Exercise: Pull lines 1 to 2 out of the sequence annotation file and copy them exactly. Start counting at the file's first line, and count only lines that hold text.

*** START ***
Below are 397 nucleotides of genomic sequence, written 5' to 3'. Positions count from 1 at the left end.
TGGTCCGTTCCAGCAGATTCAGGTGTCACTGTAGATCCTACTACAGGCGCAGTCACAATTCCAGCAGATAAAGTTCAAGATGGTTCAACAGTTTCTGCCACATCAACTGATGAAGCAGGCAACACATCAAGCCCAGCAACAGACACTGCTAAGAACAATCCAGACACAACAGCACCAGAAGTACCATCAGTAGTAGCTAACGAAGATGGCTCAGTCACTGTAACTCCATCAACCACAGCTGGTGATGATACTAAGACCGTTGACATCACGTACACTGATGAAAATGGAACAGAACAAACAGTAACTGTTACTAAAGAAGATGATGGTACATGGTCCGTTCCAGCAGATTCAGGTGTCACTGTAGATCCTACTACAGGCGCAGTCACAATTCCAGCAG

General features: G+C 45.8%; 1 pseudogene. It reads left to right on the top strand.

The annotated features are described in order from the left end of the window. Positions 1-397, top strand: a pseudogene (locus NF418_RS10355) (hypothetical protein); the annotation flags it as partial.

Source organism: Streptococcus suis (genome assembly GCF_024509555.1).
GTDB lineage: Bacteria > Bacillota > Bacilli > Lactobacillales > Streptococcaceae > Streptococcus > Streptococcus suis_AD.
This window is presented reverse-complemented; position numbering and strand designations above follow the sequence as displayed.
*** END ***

Below are 397 nucleotides of genomic sequence, written 5' to 3'. Positions count from 1 at the left end.
TGGTCCGTTCCAGCAGATTCAGGTGTCACTGTAGATCCTACTACAGGCGCAGTCACAATTCCAGCAGATAAAGTTCAAGATGGTTCAACAGTTTCTGCCACATCAACTGATGAAGCAGGCAACACATCAAGCCCAGCAACAGACACTGCTAAGAACAATCCAGACACAACAGCACCAGAAGTACCATCAGTAGTAGCTAACGAAGATGGCTCAGTCACTGTAACTCCATCAACCACAGCTGGTGATGATACTAAGACCGTTGACATCACGTACACTGATGAAAATGGAACAGAACAAACAGTAACTGTTACTAAAGAAGATGATGGTACATGGTCCGTTCCAGCAGATTCAGGTGTCACTGTAGATCCTACTACAGGCGCAGTCACAATTCCAGCAG